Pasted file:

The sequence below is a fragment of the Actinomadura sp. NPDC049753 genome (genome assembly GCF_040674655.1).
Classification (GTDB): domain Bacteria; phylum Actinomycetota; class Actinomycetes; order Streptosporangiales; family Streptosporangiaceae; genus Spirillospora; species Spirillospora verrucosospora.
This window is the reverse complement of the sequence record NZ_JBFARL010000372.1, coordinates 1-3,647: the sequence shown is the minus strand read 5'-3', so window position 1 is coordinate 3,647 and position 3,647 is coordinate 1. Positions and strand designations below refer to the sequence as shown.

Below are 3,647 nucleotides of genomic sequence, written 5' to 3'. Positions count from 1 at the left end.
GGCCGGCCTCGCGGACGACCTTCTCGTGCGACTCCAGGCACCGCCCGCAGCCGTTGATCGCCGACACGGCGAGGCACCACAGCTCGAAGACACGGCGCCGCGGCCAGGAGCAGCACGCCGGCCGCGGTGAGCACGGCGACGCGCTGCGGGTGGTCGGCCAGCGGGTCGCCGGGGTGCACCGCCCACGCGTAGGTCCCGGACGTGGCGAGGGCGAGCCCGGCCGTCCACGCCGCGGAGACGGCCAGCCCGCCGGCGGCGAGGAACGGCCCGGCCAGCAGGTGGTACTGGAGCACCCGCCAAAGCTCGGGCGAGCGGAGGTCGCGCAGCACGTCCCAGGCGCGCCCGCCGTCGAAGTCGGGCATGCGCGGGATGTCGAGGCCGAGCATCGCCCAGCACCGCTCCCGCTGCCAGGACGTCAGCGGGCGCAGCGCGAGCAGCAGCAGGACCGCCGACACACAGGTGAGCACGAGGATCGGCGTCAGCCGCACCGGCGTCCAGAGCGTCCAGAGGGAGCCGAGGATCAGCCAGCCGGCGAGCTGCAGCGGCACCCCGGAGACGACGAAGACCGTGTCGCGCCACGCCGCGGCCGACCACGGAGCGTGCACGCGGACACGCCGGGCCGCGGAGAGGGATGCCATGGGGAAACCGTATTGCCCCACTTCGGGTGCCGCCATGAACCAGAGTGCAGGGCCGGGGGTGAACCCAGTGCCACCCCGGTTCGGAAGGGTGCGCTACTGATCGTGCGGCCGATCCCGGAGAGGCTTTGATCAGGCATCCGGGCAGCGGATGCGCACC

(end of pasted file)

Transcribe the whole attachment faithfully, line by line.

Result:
The sequence below is a fragment of the Actinomadura sp. NPDC049753 genome (genome assembly GCF_040674655.1).
Classification (GTDB): domain Bacteria; phylum Actinomycetota; class Actinomycetes; order Streptosporangiales; family Streptosporangiaceae; genus Spirillospora; species Spirillospora verrucosospora.
This window is the reverse complement of the sequence record NZ_JBFARL010000372.1, coordinates 1-3,647: the sequence shown is the minus strand read 5'-3', so window position 1 is coordinate 3,647 and position 3,647 is coordinate 1. Positions and strand designations below refer to the sequence as shown.

Below are 3,647 nucleotides of genomic sequence, written 5' to 3'. Positions count from 1 at the left end.
GGCCGGCCTCGCGGACGACCTTCTCGTGCGACTCCAGGCACCGCCCGCAGCCGTTGATCGCCGACACGGCGAGGCACCACAGCTCGAAGACACGGCGCCGCGGCCAGGAGCAGCACGCCGGCCGCGGTGAGCACGGCGACGCGCTGCGGGTGGTCGGCCAGCGGGTCGCCGGGGTGCACCGCCCACGCGTAGGTCCCGGACGTGGCGAGGGCGAGCCCGGCCGTCCACGCCGCGGAGACGGCCAGCCCGCCGGCGGCGAGGAACGGCCCGGCCAGCAGGTGGTACTGGAGCACCCGCCAAAGCTCGGGCGAGCGGAGGTCGCGCAGCACGTCCCAGGCGCGCCCGCCGTCGAAGTCGGGCATGCGCGGGATGTCGAGGCCGAGCATCGCCCAGCACCGCTCCCGCTGCCAGGACGTCAGCGGGCGCAGCGCGAGCAGCAGCAGGACCGCCGACACACAGGTGAGCACGAGGATCGGCGTCAGCCGCACCGGCGTCCAGAGCGTCCAGAGGGAGCCGAGGATCAGCCAGCCGGCGAGCTGCAGCGGCACCCCGGAGACGACGAAGACCGTGTCGCGCCACGCCGCGGCCGACCACGGAGCGTGCACGCGGACACGCCGGGCCGCGGAGAGGGATGCCATGGGGAAACCGTATTGCCCCACTTCGGGTGCCGCCATGAACCAGAGTGCAGGGCCGGGGGTGAACCCAGTGCCACCCCGGTTCGGAAGGGTGCGCTACTGATCGTGCGGCCGATCCCGGAGAGGCTTTGATCAGGCATCCGGGCAGCGGATGCGCACC